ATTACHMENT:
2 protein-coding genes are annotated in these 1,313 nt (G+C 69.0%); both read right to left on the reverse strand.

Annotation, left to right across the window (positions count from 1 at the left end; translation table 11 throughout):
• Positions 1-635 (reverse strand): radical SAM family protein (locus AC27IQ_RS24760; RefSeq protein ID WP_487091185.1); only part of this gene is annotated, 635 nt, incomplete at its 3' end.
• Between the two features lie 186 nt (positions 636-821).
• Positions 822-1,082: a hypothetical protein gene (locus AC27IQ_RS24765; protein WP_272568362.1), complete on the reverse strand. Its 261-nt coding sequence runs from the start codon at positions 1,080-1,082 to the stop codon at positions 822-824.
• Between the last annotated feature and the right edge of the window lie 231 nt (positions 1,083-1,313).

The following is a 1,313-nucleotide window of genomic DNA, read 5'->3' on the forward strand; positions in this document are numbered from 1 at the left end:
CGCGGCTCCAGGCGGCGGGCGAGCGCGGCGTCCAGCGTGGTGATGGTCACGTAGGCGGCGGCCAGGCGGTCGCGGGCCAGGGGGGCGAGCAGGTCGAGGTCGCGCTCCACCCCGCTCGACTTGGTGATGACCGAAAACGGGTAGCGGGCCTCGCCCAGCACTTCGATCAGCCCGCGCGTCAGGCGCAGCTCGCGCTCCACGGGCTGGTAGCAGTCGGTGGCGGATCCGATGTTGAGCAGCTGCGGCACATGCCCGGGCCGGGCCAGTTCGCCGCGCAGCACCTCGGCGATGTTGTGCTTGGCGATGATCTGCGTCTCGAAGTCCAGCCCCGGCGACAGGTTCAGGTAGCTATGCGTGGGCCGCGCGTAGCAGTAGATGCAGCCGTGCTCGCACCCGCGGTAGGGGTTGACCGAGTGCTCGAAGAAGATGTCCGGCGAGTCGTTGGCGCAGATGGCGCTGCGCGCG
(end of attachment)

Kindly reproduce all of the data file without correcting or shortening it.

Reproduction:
2 protein-coding genes are annotated in these 1,313 nt (G+C 69.0%); both read right to left on the reverse strand.

Annotation, left to right across the window (positions count from 1 at the left end; translation table 11 throughout):
• Positions 1-635 (reverse strand): radical SAM family protein (locus AC27IQ_RS24760; RefSeq protein ID WP_487091185.1); only part of this gene is annotated, 635 nt, incomplete at its 3' end.
• Between the two features lie 186 nt (positions 636-821).
• Positions 822-1,082: a hypothetical protein gene (locus AC27IQ_RS24765; protein WP_272568362.1), complete on the reverse strand. Its 261-nt coding sequence runs from the start codon at positions 1,080-1,082 to the stop codon at positions 822-824.
• Between the last annotated feature and the right edge of the window lie 231 nt (positions 1,083-1,313).

The following is a 1,313-nucleotide window of genomic DNA, read 5'->3' on the forward strand; positions in this document are numbered from 1 at the left end:
CGCGGCTCCAGGCGGCGGGCGAGCGCGGCGTCCAGCGTGGTGATGGTCACGTAGGCGGCGGCCAGGCGGTCGCGGGCCAGGGGGGCGAGCAGGTCGAGGTCGCGCTCCACCCCGCTCGACTTGGTGATGACCGAAAACGGGTAGCGGGCCTCGCCCAGCACTTCGATCAGCCCGCGCGTCAGGCGCAGCTCGCGCTCCACGGGCTGGTAGCAGTCGGTGGCGGATCCGATGTTGAGCAGCTGCGGCACATGCCCGGGCCGGGCCAGTTCGCCGCGCAGCACCTCGGCGATGTTGTGCTTGGCGATGATCTGCGTCTCGAAGTCCAGCCCCGGCGACAGGTTCAGGTAGCTATGCGTGGGCCGCGCGTAGCAGTAGATGCAGCCGTGCTCGCACCCGCGGTAGGGGTTGACCGAGTGCTCGAAGAAGATGTCCGGCGAGTCGTTGGCGCAGATGGCGCTGCGCGCG